This is one of the very real rewards of hearing music in its proper setting. For the outsider, it can be a fast track into a country's emotional heart. The happy truth is that we all have a working knowledge of rhythm and melody, however rudimentary. Most of us are going to understand and appreciate a country's soul through its music long before we fathom out its literature, theatre or politics.

To actually track down music in Marrakech, Bombay or Caracas is never that difficult. David Flower, whose company SASA music tours musicians from Mali, Cuba, Spain, India and Kenya throughout Europe, sums up the technique. "Follow your ears, walk around the streets and ask people where you can find music. Talk to guys on food stalls, to guys selling bootleg cassettes, to taxi drivers. Especially to taxi drivers."

The taxi driver connection is as universal as it is logical. Not only do they know everybody, but they spend hours listening to their car radios and cassette players. In Morocco a shared cross-country taxi ride is a crash course in the eclecticism of the Maghreby tradition. Passengers often produce their own tapes, so that a chorusing of Berber ahidus can meet the courtly strains of Arabic-rooted andalous, and the zkir of Sufi brotherhoods reaching for God through repeated chants jostle against the African rhythms used by Gnaoua to expel djun from the possessed. And the enforced intimacy of eight people stuffed into one car can often lead to an invitation to a wedding or some such hafla - the catch-all word for a party - at the end of the trip.

Of course being a guest on somebody else's big day means having to take on the full cultural package. Though the music may be your primary interest, any social event is always going to be more than a front row seat at an all-night gig. If you're attending a Moroccan wedding it's obligatory to eat chunks of mutton, sip endless glasses of syrupy tea and join in the congratulations when the bloodied wedding sheet is paraded past on a tray.

In Cuba, the social skills needed for acceptance into the vibrant world of son, nueva trova and rumba music are more familiar, especially to anyone who's already made the circuit of English summer festivals. Polite behaviour includes drinking large quantities of rum and non-stop dancing. Music has provided both the engine and the brakes for Cuba's revolutionary politics, giving an urgency to their rhythms and lyrics that is irresistible. Worldwide there are probably few countries where it is so easy to stumble over searing, heart-grabbing music, making Havana perhaps the most rewarding of destinations for a pot-luck trip.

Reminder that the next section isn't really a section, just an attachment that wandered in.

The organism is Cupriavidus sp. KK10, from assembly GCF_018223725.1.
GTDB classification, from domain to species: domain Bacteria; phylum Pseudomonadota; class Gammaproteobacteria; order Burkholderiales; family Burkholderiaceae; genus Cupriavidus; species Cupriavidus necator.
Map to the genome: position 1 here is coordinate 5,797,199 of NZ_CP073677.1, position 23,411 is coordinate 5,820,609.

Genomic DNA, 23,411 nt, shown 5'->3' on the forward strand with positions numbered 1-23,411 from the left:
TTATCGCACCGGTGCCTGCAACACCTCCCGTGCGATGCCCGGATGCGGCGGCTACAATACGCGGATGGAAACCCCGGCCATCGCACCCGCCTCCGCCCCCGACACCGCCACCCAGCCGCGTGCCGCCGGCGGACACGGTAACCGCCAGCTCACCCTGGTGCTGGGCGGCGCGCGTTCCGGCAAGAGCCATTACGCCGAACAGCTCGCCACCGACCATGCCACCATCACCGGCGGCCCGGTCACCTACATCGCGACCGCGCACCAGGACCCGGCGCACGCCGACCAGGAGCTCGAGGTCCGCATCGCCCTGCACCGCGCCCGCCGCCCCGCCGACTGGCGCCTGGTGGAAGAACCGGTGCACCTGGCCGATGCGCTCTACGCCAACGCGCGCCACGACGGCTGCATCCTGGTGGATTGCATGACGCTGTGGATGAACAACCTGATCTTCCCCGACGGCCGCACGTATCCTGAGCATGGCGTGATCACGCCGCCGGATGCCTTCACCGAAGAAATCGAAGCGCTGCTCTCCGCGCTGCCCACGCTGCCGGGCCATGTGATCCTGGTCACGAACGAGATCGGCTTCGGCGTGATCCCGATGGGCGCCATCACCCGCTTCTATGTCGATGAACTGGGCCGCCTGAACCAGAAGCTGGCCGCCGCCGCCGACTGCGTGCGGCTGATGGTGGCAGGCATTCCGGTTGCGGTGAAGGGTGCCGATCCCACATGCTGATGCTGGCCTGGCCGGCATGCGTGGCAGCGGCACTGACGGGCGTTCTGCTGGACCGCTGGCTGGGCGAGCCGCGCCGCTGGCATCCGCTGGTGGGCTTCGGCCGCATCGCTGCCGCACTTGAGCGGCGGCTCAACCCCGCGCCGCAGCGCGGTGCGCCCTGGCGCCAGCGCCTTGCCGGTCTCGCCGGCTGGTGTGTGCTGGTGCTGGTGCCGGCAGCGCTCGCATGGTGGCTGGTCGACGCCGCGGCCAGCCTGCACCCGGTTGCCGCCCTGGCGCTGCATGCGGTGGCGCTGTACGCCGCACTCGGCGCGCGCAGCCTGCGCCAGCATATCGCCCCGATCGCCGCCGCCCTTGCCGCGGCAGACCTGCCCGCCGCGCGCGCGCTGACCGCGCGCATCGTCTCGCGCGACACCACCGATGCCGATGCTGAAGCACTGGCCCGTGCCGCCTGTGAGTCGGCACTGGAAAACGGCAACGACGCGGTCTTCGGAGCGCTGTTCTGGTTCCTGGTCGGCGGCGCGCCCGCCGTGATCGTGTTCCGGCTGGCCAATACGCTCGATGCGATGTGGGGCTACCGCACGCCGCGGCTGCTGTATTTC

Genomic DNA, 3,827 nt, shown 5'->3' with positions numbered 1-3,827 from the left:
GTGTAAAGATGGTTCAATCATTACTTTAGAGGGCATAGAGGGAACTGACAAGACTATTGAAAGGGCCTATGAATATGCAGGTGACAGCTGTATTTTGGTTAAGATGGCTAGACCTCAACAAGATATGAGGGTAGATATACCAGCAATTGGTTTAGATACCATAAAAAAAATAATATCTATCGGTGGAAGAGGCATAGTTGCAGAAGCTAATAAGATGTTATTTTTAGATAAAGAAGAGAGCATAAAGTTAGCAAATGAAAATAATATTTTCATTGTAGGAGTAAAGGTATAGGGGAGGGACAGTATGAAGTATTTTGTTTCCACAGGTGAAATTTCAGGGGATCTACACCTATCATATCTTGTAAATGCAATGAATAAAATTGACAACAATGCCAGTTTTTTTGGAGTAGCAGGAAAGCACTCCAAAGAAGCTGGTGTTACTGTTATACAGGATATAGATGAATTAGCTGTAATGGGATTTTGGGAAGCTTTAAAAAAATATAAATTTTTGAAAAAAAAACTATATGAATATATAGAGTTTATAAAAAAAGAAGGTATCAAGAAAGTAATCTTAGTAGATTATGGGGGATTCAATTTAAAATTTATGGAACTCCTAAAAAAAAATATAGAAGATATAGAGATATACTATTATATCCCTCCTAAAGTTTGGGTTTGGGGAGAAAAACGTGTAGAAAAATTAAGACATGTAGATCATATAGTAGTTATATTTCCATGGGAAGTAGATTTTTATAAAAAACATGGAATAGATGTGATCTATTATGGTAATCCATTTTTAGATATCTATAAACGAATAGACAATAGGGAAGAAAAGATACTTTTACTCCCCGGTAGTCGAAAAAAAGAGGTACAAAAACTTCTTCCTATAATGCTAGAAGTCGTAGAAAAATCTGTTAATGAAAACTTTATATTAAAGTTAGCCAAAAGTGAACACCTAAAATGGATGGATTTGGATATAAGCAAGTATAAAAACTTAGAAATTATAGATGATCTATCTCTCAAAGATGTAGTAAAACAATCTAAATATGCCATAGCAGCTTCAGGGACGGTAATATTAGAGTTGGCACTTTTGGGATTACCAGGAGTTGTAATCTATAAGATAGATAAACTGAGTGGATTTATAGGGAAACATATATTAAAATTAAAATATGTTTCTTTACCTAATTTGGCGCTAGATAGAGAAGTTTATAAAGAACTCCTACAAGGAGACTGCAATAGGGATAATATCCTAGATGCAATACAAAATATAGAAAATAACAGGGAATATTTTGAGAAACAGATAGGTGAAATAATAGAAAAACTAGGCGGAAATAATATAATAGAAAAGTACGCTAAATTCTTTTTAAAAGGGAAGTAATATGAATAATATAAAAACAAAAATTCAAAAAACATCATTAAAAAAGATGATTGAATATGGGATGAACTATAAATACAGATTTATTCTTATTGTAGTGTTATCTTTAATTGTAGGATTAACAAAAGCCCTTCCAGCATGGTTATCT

When Cubans go out to dance they expect the music to keep going until dawn. And this is pretty much the norm around the world. Many West African dance bands, contracted to play for seven or eight straight hours, have "substitutes" who trot on stage and take over the instruments of any flagging musicians. Music played within a more expansive timescale than the usual British two-and-a-half-hours-if-you're-lucky mode has more room to work its magic. Even monotony can be part of the experience, lulling you into a trance-like suspension of reality. At a three-day festival of Southern Indian music in Kerala I was told by my host, Jose, as we sat on the sand watching a Kathikali play slowly unfold: "Just sleep if you get tired. Everybody else does, and somebody will wake you for the exciting bits."

When I showed interest in the elaborate make-up of the Kathikali dancers and the instruments of the musicians, Jose took me back-stage to take photographs. This was yet another bonus of being an enthusiastic foreigner abroad. Dancers and singers crowded around to explain the subtleties of their performance. One young lad had a request; did I have any Metallica or Madonna tapes? I didn't, but should have done. Being prepared with small gifts for the musicians whose hospitality and company you've enjoyed is easy. Music cassettes, recordings of the musicians themselves if you're carrying a tape-recorder or DAT machine, photographs of them (often gratefully used in publicity material afterwards), or any musical bits and bobs (guitar strings are highly desirable in Cuba and parts of West Africa); all fuel the karmic wheel of world music.

Of course, the present that would thrill even the most sophisticated and cosmopolitan of musicians would be a recording contract with Real World and the chance to headline at the next Womad festival. And if the players are good enough, they will probably get exactly that before too long. But in the meantime you can catch the next big things in world music on their home turf, well before Peter Gabriel has even heard of them. Just book your flight and get yourself to the music before it gets to everybody else.